Guest Post by Malcolm Peart (first posted on CERM ® RISK INSIGHTS – reposted here with permission)
A project with a problem…not a new phenomenon and more likely than not ‘business as usual’ for most, but how do we address the problems on our projects?
Theoretically there’s the risk register and plan with a predetermined set of mitigation actions and designated owners who, although being potential scapegoats, are expected to manage risks magnificently while still dealing with the rest of their, hopefully, nonproblematic scope. Problems plague projects despite alleged prior preparation and proper planning. But it’s the way that people behave and interact that can make all the difference when resolving the problem and keeping the rest of the project on-track.
Some people bury their heads in the sand in the hope that the problem will go away as quickly as when it appeared to have come out of the blue. They think it’s just a glitch on the project radar and perhaps the ‘team’ will deal with it through osmosis or some other such diffuse process. Others will carry on and apply the same processes and procedures to the problem regardless of its nature in a belief that their project management style will prevail. Then there are those who will look at the problem for what it is and tackle it in one of two ways; correctly or incorrectly and either reap the benefits or suffer the consequences; but how?
“Ignorance is bliss” goes the saying along with “what the eye doesn’t see the heart doesn’t grieve over”. For the project manager who has taken their eye off the ball or taken their finger off a project’s pulse and relied on good-news reporting any awareness of a problem will be significant by its absence.
However, such a blissful state of ignorance cannot last forever. Murphy’s Law will apply and given its ubiquitous nature with no regard for time, place or person it cannot, or rather should not, be ignored. But yet some people continue to believe that risk is something that only happens to others. ‘Nothing can go wrong’ they say despite tombs of evidence and case histories to the contrary; but if an individual hasn’t experienced something they may well remain ignorant.
Ignorance is a human trait but so is inquisitiveness. Asking questions to overcome ignorance and engaging competent people and organisations can relieve the former and satisfy the latter. Overcoming ignorance is essential to not only appreciating that a problem exists but solving it and this is done through learning. Learning is a skill but, as it takes time and effort this may be seen as a far cry from solving the problem by those who probably created or allowed the problem to occur in the first place.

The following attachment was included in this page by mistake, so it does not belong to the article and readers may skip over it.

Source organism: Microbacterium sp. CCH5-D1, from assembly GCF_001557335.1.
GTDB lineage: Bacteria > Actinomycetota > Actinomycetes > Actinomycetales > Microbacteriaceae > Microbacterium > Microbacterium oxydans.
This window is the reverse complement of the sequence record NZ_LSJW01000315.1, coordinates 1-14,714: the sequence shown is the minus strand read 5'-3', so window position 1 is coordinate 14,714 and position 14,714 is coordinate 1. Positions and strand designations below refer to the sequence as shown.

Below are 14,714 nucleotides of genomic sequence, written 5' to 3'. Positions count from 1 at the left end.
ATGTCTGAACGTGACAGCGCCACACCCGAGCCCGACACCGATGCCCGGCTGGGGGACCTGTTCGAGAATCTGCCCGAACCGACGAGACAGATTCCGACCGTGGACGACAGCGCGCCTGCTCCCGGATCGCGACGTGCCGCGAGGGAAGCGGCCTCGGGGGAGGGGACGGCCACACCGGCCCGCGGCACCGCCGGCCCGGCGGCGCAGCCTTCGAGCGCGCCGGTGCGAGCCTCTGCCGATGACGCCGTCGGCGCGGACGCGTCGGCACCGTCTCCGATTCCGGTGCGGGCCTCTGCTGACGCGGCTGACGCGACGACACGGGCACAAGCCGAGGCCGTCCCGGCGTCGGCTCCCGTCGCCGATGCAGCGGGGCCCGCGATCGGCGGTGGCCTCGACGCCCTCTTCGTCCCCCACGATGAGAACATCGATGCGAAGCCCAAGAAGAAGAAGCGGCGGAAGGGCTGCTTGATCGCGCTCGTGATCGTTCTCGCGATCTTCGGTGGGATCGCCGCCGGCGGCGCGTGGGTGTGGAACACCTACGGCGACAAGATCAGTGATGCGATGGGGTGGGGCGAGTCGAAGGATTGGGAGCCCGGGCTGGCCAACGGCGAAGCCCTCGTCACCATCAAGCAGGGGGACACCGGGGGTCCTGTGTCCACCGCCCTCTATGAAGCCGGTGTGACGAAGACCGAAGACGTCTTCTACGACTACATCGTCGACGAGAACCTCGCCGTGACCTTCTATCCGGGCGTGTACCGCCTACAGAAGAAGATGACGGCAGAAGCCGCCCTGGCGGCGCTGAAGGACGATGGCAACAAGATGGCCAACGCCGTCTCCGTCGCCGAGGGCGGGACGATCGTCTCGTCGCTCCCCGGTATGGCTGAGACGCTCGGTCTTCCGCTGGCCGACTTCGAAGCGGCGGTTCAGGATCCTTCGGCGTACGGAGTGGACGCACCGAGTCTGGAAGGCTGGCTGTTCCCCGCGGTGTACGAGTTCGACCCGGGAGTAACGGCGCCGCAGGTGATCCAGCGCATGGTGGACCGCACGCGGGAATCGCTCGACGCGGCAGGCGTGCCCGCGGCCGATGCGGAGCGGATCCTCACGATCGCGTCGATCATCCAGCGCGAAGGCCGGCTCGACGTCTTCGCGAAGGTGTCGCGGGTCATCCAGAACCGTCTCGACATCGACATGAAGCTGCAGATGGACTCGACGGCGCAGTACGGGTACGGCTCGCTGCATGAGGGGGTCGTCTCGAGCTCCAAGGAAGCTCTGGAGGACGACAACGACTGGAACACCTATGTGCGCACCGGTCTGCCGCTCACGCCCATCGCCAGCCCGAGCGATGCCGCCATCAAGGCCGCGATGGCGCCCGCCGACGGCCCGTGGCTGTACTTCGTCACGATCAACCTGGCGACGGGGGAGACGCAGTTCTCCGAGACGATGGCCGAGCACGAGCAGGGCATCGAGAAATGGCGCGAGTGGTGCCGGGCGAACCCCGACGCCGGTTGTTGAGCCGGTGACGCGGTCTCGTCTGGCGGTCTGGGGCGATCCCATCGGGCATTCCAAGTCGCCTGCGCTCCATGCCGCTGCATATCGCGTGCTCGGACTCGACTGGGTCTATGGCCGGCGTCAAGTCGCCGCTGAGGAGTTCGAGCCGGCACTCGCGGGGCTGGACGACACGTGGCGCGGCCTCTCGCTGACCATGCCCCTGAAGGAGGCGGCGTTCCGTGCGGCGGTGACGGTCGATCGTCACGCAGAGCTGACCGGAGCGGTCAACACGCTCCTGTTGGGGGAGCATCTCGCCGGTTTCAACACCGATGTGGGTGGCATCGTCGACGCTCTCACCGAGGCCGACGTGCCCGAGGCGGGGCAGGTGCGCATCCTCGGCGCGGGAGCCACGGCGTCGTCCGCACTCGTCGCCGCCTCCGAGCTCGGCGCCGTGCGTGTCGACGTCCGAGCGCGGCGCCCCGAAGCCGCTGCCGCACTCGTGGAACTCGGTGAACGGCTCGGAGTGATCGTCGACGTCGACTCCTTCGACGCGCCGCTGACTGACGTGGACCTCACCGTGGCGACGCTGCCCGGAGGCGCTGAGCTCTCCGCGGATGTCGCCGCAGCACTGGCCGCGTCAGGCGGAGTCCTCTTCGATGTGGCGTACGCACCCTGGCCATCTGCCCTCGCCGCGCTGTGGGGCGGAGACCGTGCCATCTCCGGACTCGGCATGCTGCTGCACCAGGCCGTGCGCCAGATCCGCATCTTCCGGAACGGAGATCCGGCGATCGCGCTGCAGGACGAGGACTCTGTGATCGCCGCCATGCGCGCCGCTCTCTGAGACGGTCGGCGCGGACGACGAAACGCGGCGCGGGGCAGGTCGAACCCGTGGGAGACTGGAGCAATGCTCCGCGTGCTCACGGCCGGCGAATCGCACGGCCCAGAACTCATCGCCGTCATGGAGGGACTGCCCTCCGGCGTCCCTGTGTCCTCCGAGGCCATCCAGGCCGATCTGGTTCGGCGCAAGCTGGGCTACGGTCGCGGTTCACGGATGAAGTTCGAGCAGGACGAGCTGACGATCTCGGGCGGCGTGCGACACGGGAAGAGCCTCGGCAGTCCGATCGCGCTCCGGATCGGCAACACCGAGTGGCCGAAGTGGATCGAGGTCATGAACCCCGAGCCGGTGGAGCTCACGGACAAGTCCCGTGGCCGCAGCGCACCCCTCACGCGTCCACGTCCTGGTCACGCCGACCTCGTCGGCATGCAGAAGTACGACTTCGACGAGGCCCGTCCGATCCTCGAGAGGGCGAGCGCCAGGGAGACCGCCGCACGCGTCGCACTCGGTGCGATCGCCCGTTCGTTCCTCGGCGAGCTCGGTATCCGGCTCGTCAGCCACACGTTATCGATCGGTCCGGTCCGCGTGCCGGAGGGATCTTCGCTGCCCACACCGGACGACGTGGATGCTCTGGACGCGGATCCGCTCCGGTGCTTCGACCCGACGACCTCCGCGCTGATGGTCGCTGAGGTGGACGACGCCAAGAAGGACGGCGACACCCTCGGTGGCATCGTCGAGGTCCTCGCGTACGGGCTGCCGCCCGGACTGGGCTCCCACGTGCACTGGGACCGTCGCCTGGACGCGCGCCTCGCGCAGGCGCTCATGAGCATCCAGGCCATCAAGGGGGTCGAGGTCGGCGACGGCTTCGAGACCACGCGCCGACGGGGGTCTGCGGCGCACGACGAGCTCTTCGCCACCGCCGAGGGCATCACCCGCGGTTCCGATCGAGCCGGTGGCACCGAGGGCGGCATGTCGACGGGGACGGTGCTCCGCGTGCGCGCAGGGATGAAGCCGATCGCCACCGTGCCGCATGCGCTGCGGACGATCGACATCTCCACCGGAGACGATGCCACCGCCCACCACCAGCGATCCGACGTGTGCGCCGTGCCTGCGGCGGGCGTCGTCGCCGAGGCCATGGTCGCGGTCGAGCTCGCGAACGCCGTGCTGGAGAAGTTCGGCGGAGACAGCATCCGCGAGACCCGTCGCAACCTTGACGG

“Learning curves”, we hear, are everywhere. New people in an organisation need to get up to speed, new projects may need new methods, and people need to learn about each other. Project problems also present the need for a learning curve so that we may define the problem and study it. These curves are necessarily steep and must be summited rapidly, but learning can take time and this will probably not have been budgeted for.
This ‘learning’ will add to a project’s knowledge but the ‘knowledge’ that allowed the problem to manifest itself in the first place may well be allowed to remain. An important part of learning can be ‘unlearning’ and realising that what was once considered sacrosanct may have been either inapplicable, inappropriate, or merely plain wrong. Learning may take time but ‘unlearning’ can take longer; old habits die hard and the egos of the diehards will stand in the way of progress. Real problems are ignored and tolerated as ‘we’ve always done it this way’ and the old ways are galvanized. Rather than ‘unlearning’ the mavericks who would question the status quo are branded as heretics who are summarily excommunicated; but the problem still remains.